Excerpts from the ChicagoSunTimes.com:

Before computers and GPS, there was Kenneth F. Little.

Mr. Little, 84, who died Friday in Glenview, was a senior fire-alarm operator with the Chicago Fire Department. It was said that he knew every street, alley, and shortcut in the city, helping him get engines to fires faster.  

In a 36-year career, he saved lives, former Chicago Fire Commissioner James Joyce said. “He had a second sense for what fire companies were closest. He was amazing, just one of a kind.”

Little co-authored six books on Chicago Fire Department history and helped found the Fire Museum of Greater Chicago, which has a library named in his honor.

After a 1957 fire raged through the Chicago City Council chambers, he received a commendation for staying at his post, as he and dispatchers worked above in the old Fire Alarm Office.

His ingenuity once helped save a famed Chicago German tap and restaurant, Schulien’s at 2100 W. Irving Park Rd., according to his son Philip Little, president of the fire museum. He’d heard a radio message about a Snorkel squad heading back to quarters after a fire. Minutes later, a call came in about flames at Schulien’s.

“He thinks for a second, if they’re going back to quarters, they have to be going down Western Avenue,” Philip Little said.

He contacted that squad instead of the fire companies that normally would have been called, and found it was at Irving and Western. Those firefighters got to the restaurant in just 30 seconds and quickly put out the fire.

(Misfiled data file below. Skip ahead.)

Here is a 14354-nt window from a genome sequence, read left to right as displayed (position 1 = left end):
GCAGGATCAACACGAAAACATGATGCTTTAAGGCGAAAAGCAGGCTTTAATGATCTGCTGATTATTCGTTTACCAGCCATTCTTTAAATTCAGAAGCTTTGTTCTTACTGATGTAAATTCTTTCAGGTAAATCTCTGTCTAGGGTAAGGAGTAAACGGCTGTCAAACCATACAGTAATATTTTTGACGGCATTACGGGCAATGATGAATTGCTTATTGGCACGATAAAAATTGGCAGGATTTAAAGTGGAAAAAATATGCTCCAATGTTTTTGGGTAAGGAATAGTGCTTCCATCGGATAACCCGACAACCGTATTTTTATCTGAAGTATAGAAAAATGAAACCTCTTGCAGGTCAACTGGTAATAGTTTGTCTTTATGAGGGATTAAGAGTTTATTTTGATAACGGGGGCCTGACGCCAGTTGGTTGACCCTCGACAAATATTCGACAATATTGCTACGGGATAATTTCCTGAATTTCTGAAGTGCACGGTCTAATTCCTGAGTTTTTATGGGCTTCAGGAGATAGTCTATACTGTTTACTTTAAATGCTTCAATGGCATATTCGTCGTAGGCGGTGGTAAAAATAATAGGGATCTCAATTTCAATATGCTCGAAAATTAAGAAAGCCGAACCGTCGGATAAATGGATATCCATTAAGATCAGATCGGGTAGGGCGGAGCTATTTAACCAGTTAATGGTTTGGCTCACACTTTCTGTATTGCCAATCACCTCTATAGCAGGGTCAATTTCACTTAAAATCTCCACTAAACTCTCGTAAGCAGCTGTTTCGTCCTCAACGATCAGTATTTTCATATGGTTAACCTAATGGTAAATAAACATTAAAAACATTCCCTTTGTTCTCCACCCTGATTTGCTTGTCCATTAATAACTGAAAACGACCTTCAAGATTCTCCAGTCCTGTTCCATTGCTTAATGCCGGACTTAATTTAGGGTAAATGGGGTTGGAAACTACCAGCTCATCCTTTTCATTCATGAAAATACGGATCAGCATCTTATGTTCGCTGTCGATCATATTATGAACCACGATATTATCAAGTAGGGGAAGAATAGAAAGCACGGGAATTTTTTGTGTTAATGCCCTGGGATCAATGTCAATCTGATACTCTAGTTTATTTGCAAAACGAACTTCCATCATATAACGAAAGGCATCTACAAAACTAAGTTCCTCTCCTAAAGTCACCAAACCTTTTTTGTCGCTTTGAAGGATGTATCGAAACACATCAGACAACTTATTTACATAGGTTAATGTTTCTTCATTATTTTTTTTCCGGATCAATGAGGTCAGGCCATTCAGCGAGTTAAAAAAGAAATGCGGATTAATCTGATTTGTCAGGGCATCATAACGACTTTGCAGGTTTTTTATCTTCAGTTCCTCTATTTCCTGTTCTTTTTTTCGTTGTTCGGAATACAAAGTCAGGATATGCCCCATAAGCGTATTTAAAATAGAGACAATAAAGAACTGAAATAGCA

Growing up in Old Town, young Ken Little used to hang around a firehouse at North and Hudson, listening to radio calls.   When he got a little older, he took buses, streetcars and the L to visit every city firehouse. He also rode the bus from one end of the city to the other on Western, the city’s longest street. He got out and walked to learn shortcuts and one-way streets. Eventually, he studied the layout of factories so he could warn firefighters about toxic chemicals in basements.

If the fire radio was quiet, he and other dispatchers would quiz each other on the names of every bar and grocery store on Western Avenue from Howard to 119th Street, a skill that made him a popular guest on overnight radio shows hosted by Eddie Schwartz.

When Ken joined the Chicago Fire Alarm Office in 1957, fire companies were dispatched from city hall and another office at 63rd and Wentworth. Some calls came in from thousands of the red, free-standing fire-alarm boxes scattered around the city dating to the days when people didn’t have phones.

He knew old-timers who were on duty the day of the 1903 Iroquois Theater fire that killed more than 600, as well as the 1910 Chicago Stockyards fire that killed 22 firefighters, the single biggest such loss until the 9/11 attacks. He knew a fire-alarm operator who, in 1929, drove police officers to investigate a shooting on Clark Street that became known as the St. Valentine’s Day massacre. And, he knew slide-down fire poles were invented in Chicago, according to Philip Little.  

During the Blizzard of ’67, he stayed in the office for 36 hours. “They couldn’t get out, and no one could get in,” his son said.

He taught history at Wright College. He enjoyed the jazz of Errol Garner. And he collected coins and Tootsietoys. A Tootsietoy firetruck will be tucked in his casket.

He and his wife Alice, who died in 1986, had 10 children, including triplets. In addition to his son Philip, he is survived by daughters Anna, Rita, and Mary Ellen, sons Kenneth, Robert, Stephen, Richard, and Raymond and four grandchildren. His son Thomas died before him.

A funeral Mass is planned for 10:30 a.m. Tuesday at the church he attended growing up, St. Michael’s, 1633 N. Cleveland Ave.

thanks Dan